Jekyll2017-02-10T11:02:38+01:00http://localhost:4000//Ilario BonacinaI'm currently a Postdoctoral researcher at the KTH Royal Institute of Technology in Stockholm (Sweden).
Total space in resolution2017-02-06T12:00:00+01:002017-02-06T12:00:00+01:00http://localhost:4000/talks/2017/02/06/Talk-Total-space-at-least-width-squared<p>In this series of talks we cover some results on the space complexity of Resolution and in particular a connection between total space and width. Given a k-CNF formula F, the width is the minimal integer W such that there exists a Resolution refutation of F with clauses of at most W literals. The total space is the minimal size T of a memory used to write down a Resolution refutation of F, where the size of the memory is measured as the total number of literals it can contain. We show that T=\Omega((W-k)^2). This connection between total space and width relies on some basic properties of another, perhaps less known, complexity measure in Resolution: the “asymmetric width”.</p>
<p>This series of talks is based on the following works <a href="#Bon16-icalp">(Bonacina, 2016; Bonacina, Galesi, & Thapen, 2016; Bonacina, Galesi, & Thapen, 2014)</a>.</p>
<p>Talks on this theme were given in:</p>
<p>Feb 06, 2017 <strong>Universidad Politecnica de Catalunya</strong> – <em>ALBCOM Seminar on Algorithms and Theory of Computation</em><br />
Aug 19, 2016 <strong>Fields Institute, Toronto</strong> – <em>Workshop on Theoretical Foundations of SAT Solving</em> <br /> Jul 14, 2016 <strong>43rd International Colloquium on Automata, Languages and Programming (ICALP)</strong><br /> May 30, 2016 <strong>Steklov Institute of Mathematics, St.Petersburg</strong> – <em>Special Semester on Complexity Theory</em><br /> May 19, 2016 <strong>Steklov Institute of Mathematics, St.Petersburg</strong> – <em>Proof Complexity Workshop</em><br /> Oct 20, 2014 <strong>55th Annual Symposium on Foundations of Computer Science (FOCS), Philadelphia</strong><br /> Oct 16, 2014 <strong>Dagstuhl Seminar 14421</strong> – <em>Optimal algorithms and proofs</em><br /> Jul 13, 2014 <strong>Vienna Summer of Logic, Wien</strong> – <em>Workshop on proof complexity</em><br /> Feb 07, 2014 <strong>KTH Royal Institute of Technology, Stockholm</strong> – Complexity Seminar</p>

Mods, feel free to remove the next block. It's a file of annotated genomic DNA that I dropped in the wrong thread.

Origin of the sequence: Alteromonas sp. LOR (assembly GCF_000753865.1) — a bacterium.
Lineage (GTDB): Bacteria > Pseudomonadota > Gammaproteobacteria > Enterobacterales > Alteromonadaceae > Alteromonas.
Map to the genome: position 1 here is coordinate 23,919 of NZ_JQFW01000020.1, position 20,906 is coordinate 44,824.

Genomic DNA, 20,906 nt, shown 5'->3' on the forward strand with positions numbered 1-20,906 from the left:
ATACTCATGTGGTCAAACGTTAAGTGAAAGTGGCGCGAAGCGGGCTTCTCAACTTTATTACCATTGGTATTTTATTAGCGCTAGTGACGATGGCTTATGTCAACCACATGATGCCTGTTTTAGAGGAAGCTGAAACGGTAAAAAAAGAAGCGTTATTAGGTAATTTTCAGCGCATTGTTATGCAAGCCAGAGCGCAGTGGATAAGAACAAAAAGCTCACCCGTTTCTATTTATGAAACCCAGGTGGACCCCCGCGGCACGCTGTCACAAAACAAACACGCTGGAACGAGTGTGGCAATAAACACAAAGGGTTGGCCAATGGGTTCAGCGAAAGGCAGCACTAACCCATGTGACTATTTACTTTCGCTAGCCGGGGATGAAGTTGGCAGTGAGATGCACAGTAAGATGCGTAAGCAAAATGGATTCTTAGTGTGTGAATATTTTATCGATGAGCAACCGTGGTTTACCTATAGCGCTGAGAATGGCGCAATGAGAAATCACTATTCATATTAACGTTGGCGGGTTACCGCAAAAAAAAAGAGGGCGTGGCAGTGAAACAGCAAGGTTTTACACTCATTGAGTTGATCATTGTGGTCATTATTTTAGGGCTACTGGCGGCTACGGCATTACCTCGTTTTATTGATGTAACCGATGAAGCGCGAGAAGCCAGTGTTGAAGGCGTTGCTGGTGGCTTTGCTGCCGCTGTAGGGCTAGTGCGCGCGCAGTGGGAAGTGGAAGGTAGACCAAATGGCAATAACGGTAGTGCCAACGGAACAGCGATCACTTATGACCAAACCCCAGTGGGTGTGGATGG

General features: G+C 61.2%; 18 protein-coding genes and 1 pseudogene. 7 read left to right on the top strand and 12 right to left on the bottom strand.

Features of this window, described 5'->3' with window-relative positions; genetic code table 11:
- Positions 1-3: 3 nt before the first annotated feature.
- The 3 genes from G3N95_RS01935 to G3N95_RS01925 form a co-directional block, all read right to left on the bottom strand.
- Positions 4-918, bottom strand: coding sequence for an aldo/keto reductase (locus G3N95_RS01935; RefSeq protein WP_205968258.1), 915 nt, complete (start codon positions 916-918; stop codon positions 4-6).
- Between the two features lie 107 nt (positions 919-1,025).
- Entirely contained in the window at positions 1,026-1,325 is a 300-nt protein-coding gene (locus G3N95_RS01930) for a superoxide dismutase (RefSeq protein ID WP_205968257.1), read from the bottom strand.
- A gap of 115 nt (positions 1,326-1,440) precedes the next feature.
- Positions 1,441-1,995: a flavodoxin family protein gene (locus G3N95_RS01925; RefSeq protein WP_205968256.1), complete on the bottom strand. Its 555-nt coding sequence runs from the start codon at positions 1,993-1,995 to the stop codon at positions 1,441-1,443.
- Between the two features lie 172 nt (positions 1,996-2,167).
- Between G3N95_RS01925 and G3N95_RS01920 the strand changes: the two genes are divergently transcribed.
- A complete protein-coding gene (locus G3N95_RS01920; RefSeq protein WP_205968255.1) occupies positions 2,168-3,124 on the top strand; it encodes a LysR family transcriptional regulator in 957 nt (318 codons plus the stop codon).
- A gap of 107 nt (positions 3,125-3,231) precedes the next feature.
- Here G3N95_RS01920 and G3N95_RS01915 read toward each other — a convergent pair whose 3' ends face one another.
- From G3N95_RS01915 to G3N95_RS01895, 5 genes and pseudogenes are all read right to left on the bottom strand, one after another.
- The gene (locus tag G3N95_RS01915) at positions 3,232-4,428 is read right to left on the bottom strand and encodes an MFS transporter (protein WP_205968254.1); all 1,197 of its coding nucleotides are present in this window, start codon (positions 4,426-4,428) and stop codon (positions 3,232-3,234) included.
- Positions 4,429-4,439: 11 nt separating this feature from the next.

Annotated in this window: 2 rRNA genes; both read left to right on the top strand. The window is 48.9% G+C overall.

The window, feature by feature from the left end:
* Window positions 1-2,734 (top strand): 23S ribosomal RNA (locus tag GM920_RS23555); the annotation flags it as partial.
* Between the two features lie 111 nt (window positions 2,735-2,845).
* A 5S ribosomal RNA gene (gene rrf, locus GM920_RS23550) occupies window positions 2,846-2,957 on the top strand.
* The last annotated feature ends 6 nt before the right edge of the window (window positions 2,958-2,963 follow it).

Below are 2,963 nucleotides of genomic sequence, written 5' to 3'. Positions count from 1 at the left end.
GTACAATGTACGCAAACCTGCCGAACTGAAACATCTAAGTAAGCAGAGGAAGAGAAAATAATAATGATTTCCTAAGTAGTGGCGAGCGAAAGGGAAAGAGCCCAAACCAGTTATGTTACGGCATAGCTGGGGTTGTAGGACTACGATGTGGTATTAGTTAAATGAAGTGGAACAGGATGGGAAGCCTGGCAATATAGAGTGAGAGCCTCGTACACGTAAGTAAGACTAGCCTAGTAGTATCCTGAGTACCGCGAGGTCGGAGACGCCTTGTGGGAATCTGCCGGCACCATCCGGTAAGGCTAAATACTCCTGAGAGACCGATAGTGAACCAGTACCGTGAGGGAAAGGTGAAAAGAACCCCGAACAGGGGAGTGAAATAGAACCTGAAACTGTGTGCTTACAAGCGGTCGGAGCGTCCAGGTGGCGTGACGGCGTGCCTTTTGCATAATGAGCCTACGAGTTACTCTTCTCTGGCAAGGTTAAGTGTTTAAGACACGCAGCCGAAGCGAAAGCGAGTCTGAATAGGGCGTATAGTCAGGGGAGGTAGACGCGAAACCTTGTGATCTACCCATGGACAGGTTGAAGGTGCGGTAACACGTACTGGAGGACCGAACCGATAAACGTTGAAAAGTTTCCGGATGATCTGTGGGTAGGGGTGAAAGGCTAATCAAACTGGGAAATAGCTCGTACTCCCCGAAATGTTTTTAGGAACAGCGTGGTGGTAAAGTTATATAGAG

<h2 id="references">References</h2>
<none class="bibliography" reversed="reversed"><none><div id="BGT16-siamjcomp">
<span id="BGT16-siamjcomp">Bonacina, I., Galesi, N., & Thapen, N. (2016). Total Space in Resolution. <i>SIAM J. Comput.</i>, <i>45</i>(5), 1894–1909.</span>
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<a href="http://dx.doi.org/10.1137/15M1023269" target="_blank"><button type="button">DOI</button></a>
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<pre id="BGT16-siamjcomp-bibtex" class="collapse">@article{BGT16-siamjcomp,
author = {Bonacina, Ilario and Galesi, Nicola and Thapen, Neil},
title = {{Total Space in Resolution}},
journal = {SIAM J. Comput.},
volume = {45},